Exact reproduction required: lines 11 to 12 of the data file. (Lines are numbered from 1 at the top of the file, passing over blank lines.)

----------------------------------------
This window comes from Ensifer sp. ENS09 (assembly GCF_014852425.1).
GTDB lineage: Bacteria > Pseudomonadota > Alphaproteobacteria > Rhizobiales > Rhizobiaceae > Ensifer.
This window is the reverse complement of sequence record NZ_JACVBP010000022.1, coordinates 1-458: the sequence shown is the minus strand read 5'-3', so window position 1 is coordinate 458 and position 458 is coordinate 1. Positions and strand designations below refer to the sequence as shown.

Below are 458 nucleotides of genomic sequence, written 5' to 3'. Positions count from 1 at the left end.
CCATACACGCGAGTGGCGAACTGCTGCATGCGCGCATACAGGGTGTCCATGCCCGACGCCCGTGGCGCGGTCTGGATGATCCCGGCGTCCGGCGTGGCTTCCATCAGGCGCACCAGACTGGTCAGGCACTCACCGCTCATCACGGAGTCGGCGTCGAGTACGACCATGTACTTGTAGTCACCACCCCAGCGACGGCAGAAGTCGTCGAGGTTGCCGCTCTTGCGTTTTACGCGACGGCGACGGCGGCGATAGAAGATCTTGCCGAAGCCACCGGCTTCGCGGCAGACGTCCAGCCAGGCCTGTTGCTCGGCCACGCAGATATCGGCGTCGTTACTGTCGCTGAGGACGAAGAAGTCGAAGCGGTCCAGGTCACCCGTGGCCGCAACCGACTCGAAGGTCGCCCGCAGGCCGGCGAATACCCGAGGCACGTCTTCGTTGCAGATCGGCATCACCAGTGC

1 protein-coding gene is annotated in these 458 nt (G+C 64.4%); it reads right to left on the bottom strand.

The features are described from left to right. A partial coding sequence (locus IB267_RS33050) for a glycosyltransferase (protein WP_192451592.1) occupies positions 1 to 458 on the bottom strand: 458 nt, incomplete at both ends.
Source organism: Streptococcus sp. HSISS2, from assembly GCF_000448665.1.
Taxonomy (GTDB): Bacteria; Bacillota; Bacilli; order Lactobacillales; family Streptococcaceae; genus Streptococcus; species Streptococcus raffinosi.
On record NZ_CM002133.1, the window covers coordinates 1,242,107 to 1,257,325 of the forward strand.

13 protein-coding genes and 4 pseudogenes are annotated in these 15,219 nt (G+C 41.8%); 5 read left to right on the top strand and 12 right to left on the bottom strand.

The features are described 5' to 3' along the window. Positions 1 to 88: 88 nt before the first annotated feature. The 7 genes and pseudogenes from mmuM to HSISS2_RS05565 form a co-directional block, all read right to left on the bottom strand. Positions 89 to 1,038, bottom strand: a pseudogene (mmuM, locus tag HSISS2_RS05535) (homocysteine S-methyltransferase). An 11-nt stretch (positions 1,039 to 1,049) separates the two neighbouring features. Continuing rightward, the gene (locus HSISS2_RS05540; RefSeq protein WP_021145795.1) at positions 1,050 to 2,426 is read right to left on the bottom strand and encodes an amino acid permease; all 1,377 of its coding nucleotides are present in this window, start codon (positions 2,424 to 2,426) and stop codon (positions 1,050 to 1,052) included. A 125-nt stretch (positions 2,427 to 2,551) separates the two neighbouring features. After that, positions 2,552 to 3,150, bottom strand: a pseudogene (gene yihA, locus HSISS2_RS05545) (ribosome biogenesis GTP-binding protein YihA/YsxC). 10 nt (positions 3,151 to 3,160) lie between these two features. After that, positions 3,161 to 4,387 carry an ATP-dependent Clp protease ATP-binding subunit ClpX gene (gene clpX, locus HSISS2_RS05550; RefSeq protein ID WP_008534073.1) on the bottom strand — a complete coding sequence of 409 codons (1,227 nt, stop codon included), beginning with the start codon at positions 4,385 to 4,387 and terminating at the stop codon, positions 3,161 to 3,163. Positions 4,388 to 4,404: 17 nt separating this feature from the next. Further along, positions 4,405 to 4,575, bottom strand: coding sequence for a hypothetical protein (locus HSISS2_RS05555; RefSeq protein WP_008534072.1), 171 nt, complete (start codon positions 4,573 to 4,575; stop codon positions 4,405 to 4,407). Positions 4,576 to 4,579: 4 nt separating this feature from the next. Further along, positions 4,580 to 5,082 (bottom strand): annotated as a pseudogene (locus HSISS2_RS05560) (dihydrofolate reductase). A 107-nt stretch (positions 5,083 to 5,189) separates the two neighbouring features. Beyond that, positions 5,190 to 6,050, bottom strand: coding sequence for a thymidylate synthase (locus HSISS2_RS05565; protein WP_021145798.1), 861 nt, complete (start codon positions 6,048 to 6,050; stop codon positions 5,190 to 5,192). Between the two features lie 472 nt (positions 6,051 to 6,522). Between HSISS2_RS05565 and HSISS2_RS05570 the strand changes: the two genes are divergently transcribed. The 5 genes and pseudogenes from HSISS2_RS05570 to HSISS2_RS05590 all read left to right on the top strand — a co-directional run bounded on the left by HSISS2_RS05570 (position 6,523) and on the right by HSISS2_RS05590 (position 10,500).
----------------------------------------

13 protein-coding genes and 4 pseudogenes are annotated in these 15,219 nt (G+C 41.8%); 5 read left to right on the top strand and 12 right to left on the bottom strand.

The features are described 5' to 3' along the window. Positions 1 to 88: 88 nt before the first annotated feature. The 7 genes and pseudogenes from mmuM to HSISS2_RS05565 form a co-directional block, all read right to left on the bottom strand. Positions 89 to 1,038, bottom strand: a pseudogene (mmuM, locus tag HSISS2_RS05535) (homocysteine S-methyltransferase). An 11-nt stretch (positions 1,039 to 1,049) separates the two neighbouring features. Continuing rightward, the gene (locus HSISS2_RS05540; RefSeq protein WP_021145795.1) at positions 1,050 to 2,426 is read right to left on the bottom strand and encodes an amino acid permease; all 1,377 of its coding nucleotides are present in this window, start codon (positions 2,424 to 2,426) and stop codon (positions 1,050 to 1,052) included. A 125-nt stretch (positions 2,427 to 2,551) separates the two neighbouring features. After that, positions 2,552 to 3,150, bottom strand: a pseudogene (gene yihA, locus HSISS2_RS05545) (ribosome biogenesis GTP-binding protein YihA/YsxC). 10 nt (positions 3,151 to 3,160) lie between these two features. After that, positions 3,161 to 4,387 carry an ATP-dependent Clp protease ATP-binding subunit ClpX gene (gene clpX, locus HSISS2_RS05550; RefSeq protein ID WP_008534073.1) on the bottom strand — a complete coding sequence of 409 codons (1,227 nt, stop codon included), beginning with the start codon at positions 4,385 to 4,387 and terminating at the stop codon, positions 3,161 to 3,163. Positions 4,388 to 4,404: 17 nt separating this feature from the next. Further along, positions 4,405 to 4,575, bottom strand: coding sequence for a hypothetical protein (locus HSISS2_RS05555; RefSeq protein WP_008534072.1), 171 nt, complete (start codon positions 4,573 to 4,575; stop codon positions 4,405 to 4,407). Positions 4,576 to 4,579: 4 nt separating this feature from the next. Further along, positions 4,580 to 5,082 (bottom strand): annotated as a pseudogene (locus HSISS2_RS05560) (dihydrofolate reductase). A 107-nt stretch (positions 5,083 to 5,189) separates the two neighbouring features. Beyond that, positions 5,190 to 6,050, bottom strand: coding sequence for a thymidylate synthase (locus HSISS2_RS05565; protein WP_021145798.1), 861 nt, complete (start codon positions 6,048 to 6,050; stop codon positions 5,190 to 5,192). Between the two features lie 472 nt (positions 6,051 to 6,522). Between HSISS2_RS05565 and HSISS2_RS05570 the strand changes: the two genes are divergently transcribed. The 5 genes and pseudogenes from HSISS2_RS05570 to HSISS2_RS05590 all read left to right on the top strand — a co-directional run bounded on the left by HSISS2_RS05570 (position 6,523) and on the right by HSISS2_RS05590 (position 10,500).